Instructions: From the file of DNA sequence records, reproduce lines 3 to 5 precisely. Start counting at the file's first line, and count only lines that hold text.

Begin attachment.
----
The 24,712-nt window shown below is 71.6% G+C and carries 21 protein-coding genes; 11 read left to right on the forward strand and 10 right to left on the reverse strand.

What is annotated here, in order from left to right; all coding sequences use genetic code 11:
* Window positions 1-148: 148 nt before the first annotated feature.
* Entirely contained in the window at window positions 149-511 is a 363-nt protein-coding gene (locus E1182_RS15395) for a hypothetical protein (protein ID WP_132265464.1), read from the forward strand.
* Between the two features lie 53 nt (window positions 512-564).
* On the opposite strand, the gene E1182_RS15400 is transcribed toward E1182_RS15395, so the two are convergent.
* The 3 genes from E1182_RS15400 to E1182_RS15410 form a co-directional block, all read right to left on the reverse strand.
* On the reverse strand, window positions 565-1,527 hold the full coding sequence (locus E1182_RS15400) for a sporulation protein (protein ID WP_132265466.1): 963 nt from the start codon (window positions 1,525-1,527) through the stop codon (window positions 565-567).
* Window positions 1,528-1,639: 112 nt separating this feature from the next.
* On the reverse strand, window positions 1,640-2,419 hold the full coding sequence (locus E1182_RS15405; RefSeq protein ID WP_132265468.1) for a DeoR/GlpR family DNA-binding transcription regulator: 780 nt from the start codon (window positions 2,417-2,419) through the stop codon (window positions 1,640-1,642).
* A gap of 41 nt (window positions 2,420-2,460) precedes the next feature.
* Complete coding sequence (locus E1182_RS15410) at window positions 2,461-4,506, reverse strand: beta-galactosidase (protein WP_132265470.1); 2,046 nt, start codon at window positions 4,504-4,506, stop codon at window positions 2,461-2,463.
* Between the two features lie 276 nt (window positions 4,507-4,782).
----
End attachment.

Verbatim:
* Window positions 1-148: 148 nt before the first annotated feature.
* Entirely contained in the window at window positions 149-511 is a 363-nt protein-coding gene (locus E1182_RS15395) for a hypothetical protein (protein ID WP_132265464.1), read from the forward strand.
* Between the two features lie 53 nt (window positions 512-564).